John England , a labourer, on 15 March 1846 did with force and arms upon Maria Kaufman violently and feloniously make an assault and violently and feloniously did ravish and carnally know her. The other four with force and arms were present aiding, abetting and assisting John England.

Witnesses were John Bland, Maria Kaufman, Philippina(Caroline) Kaufman, Emma Harrison and William Hudson.

He was tried on 9 July 1846 at the York Assizes and was transported for life. It was his first conviction and it was rape in companion with Joseph Barras, William Thompson, William Aizlewood and Samuel Myers. John and Samuel arrived on board the same boat. There were 2 girls Caroline and Maria Kaufman.

Whilst awaiting trial, friends of John England did the following.

On June 9, 1846 George Aizlewood, Joseph Hague, Michael and Hannah Bradshaw, being evil disposed persons, unlawfully and wickedly with force and arms did conspire, combine, confederate and agree together to persuade Maria and Philippina Kaufman from attending to give evidence as witnesses.

They did this by paying and defraying the fare and expenses of the journey by railroad from Rotherham to London. Hannah paid 20 shillings for steam boat for parts beyond the seas. On 20 June 1846 she purchased and paid for diverse wearing apparel for Maria and Philippina.

They tried to induce Maria and Philippina severally to suppress the evidence they knew and to withdraw and conceal themselves.

John England

John is an ancestor I feel was sent out to Van Diemens Land for a deserving reason. He didn’t just try to help feed or clothe his family in these trying times in England, but he and his friends decided to carnally assault a young woman – known as rape both then and now. He and two of his friends Joseph BARRAS and Samuel MYERS were given life for their crime even though it was John’s first conviction. They were tried at the York Assizes on 9 July 1846 and embarked on the ship Pestonjee Bomanjee (2) on 25 October 1846.

Whilst I was at the Public Record Office (PRO) in London during a vacation, I looked up the trial records of John and found some of his other friends had tried to help him before his trial date. A summary of what I found is here.

John was an iron moulder, 5 feet 6 and three-quarters, aged 19 with a fair complexion, oval head and visage, sandy hair but no whiskers, medium height forehead, brown eyebrows but hazel eyes and a large nose, mouth and chin. He had many marks on himself: boys/men blowing horn, birds and bush, ship and 2 fishes, bust of woman, sailor with flag etc.

When he arrived in VDL on 17 February 1847, he was sent to Darlington which is on Maria Island. He was based here for two years, then six months with the Public Works Department and finally 12 months at the prisoner barracks. Whilst at Darlington he was insolent and given 10 days solitary confinement, was admonished for being idle and when he was caught fighting on the works he was given 14 days solitary. Remittance could be gained by doing extra work, so John was employed by John Swaine in Collins Street, Hobart, then Crosby and Robinson in Campbell Street and again with John Swaine. On 3 June 1851, he was admonished for being out after hours. He was given his ticket of leave on 8 August 1854, his marriage to Rebecca Jackson was approved on 20 September 1854 and on 16 August in 1855 he resisted a constable and was fined one pound. He was recommended for his conditional pardon on 11 September 1855 and given it on 22 July 1856.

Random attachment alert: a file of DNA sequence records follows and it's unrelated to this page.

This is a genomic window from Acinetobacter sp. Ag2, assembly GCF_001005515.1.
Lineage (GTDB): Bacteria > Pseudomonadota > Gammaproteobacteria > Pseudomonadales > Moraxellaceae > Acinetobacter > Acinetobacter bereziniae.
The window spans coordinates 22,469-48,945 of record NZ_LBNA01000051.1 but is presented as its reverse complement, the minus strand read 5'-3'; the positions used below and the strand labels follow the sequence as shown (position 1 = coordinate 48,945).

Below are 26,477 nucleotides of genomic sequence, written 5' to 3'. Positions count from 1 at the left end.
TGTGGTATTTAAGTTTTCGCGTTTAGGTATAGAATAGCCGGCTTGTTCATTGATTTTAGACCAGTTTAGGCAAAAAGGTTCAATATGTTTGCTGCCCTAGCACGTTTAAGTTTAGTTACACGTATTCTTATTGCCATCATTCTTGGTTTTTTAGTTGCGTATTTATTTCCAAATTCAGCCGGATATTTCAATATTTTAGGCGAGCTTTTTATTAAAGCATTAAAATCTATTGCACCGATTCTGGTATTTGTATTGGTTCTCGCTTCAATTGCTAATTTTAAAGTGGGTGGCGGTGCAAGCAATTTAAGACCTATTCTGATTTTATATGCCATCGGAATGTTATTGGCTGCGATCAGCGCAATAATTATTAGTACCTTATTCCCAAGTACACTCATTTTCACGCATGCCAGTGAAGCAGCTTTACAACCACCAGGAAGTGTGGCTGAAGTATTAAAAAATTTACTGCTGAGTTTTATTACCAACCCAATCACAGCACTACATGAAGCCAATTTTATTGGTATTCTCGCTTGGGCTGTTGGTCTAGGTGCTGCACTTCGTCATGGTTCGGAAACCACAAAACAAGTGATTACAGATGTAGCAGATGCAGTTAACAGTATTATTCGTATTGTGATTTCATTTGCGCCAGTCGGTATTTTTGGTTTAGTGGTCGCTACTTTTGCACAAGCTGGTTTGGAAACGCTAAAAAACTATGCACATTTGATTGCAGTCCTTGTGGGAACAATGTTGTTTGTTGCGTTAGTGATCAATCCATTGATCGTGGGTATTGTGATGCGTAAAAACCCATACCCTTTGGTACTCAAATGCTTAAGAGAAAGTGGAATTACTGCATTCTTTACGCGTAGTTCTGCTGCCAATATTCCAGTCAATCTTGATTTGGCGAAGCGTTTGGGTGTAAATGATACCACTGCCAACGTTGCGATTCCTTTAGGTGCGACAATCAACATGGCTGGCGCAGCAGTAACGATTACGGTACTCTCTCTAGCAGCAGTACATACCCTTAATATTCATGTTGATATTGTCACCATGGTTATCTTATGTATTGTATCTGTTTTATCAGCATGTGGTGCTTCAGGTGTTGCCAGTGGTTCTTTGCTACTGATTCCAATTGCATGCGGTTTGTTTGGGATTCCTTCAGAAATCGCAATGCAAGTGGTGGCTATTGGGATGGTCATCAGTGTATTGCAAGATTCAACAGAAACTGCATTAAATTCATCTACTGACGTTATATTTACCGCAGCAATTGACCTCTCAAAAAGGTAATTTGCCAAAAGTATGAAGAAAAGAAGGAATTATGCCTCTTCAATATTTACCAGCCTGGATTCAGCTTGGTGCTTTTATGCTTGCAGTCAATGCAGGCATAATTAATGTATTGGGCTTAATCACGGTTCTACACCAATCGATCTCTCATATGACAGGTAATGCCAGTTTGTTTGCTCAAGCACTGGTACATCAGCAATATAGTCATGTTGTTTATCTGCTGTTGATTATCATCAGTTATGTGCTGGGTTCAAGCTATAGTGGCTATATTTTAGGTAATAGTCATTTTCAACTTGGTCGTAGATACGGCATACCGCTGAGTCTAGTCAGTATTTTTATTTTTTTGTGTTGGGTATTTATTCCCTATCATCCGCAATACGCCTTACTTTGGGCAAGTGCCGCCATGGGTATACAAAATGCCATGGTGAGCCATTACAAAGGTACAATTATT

Rebecca Jackson

Rebecca is one of my ‘hard to find out anything about’ convicts. All I know is that her native place was county Donegal in Ireland. She was Presbyterian and could read a little. She was convicted of stealing wearing apparel. It was her first conviction and Sarah STEELE (?) was also on board for the same offence. She was an exemplary convict according to the surgeon’s report.

Her description says she was 5 feet 1 inch tall, age 17, with a fair complexion, large head and mouth, small nose and chin, brown hair and eyebrows, blue eyes, an oval visage and high forehead.

She was tried at Donegal on 1 January 1847 and departed Dublin on the ship Waverley 3 on 19 July 1847. On arrival in Van Diemens Land on 25 October 1847, she was assigned to the ship Anson which was moored in the Derwent River. After 6 months she was given 3rd class status, her ticket of leave on 2 July 1850 and her certificate of freedom 3 January 1854. Marriage to John ENGLAND was approved on 20 September 1854 and they did the deed on 16 October 1854 at St Georges Church, Battery Point, Hobart.

STOP PRESS      UPDATE           STOP PRESS       UPDATE

Since my recent trip to Ireland I have more news about Rebecca. She is no longer labelled ‘hard to find out anything about’.